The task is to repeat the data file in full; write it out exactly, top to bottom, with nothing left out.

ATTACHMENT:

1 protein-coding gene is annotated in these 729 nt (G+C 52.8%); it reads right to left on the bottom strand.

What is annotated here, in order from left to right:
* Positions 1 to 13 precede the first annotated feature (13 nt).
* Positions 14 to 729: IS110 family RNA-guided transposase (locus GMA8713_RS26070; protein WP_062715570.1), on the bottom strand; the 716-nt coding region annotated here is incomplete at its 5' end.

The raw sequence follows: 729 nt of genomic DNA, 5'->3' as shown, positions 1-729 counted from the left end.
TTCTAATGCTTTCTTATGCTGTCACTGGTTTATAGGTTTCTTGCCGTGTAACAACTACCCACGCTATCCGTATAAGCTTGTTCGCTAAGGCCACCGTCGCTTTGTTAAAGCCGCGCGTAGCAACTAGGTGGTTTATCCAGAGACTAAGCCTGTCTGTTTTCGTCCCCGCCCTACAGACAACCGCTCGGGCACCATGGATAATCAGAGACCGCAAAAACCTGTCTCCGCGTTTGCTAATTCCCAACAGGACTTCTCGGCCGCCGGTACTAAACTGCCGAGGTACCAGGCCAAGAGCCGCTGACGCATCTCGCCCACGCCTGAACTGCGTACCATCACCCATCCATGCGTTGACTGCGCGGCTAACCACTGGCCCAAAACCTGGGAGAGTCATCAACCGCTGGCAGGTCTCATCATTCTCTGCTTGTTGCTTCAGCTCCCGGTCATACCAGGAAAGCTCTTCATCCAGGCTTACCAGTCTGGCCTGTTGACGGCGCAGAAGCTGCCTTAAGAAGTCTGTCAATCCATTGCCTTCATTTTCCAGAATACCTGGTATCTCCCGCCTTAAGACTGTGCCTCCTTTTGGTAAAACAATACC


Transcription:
1 protein-coding gene is annotated in these 729 nt (G+C 52.8%); it reads right to left on the bottom strand.

What is annotated here, in order from left to right:
* Positions 1 to 13 precede the first annotated feature (13 nt).
* Positions 14 to 729: IS110 family RNA-guided transposase (locus GMA8713_RS26070; protein WP_062715570.1), on the bottom strand; the 716-nt coding region annotated here is incomplete at its 5' end.

The raw sequence follows: 729 nt of genomic DNA, 5'->3' as shown, positions 1-729 counted from the left end.
TTCTAATGCTTTCTTATGCTGTCACTGGTTTATAGGTTTCTTGCCGTGTAACAACTACCCACGCTATCCGTATAAGCTTGTTCGCTAAGGCCACCGTCGCTTTGTTAAAGCCGCGCGTAGCAACTAGGTGGTTTATCCAGAGACTAAGCCTGTCTGTTTTCGTCCCCGCCCTACAGACAACCGCTCGGGCACCATGGATAATCAGAGACCGCAAAAACCTGTCTCCGCGTTTGCTAATTCCCAACAGGACTTCTCGGCCGCCGGTACTAAACTGCCGAGGTACCAGGCCAAGAGCCGCTGACGCATCTCGCCCACGCCTGAACTGCGTACCATCACCCATCCATGCGTTGACTGCGCGGCTAACCACTGGCCCAAAACCTGGGAGAGTCATCAACCGCTGGCAGGTCTCATCATTCTCTGCTTGTTGCTTCAGCTCCCGGTCATACCAGGAAAGCTCTTCATCCAGGCTTACCAGTCTGGCCTGTTGACGGCGCAGAAGCTGCCTTAAGAAGTCTGTCAATCCATTGCCTTCATTTTCCAGAATACCTGGTATCTCCCGCCTTAAGACTGTGCCTCCTTTTGGTAAAACAATACC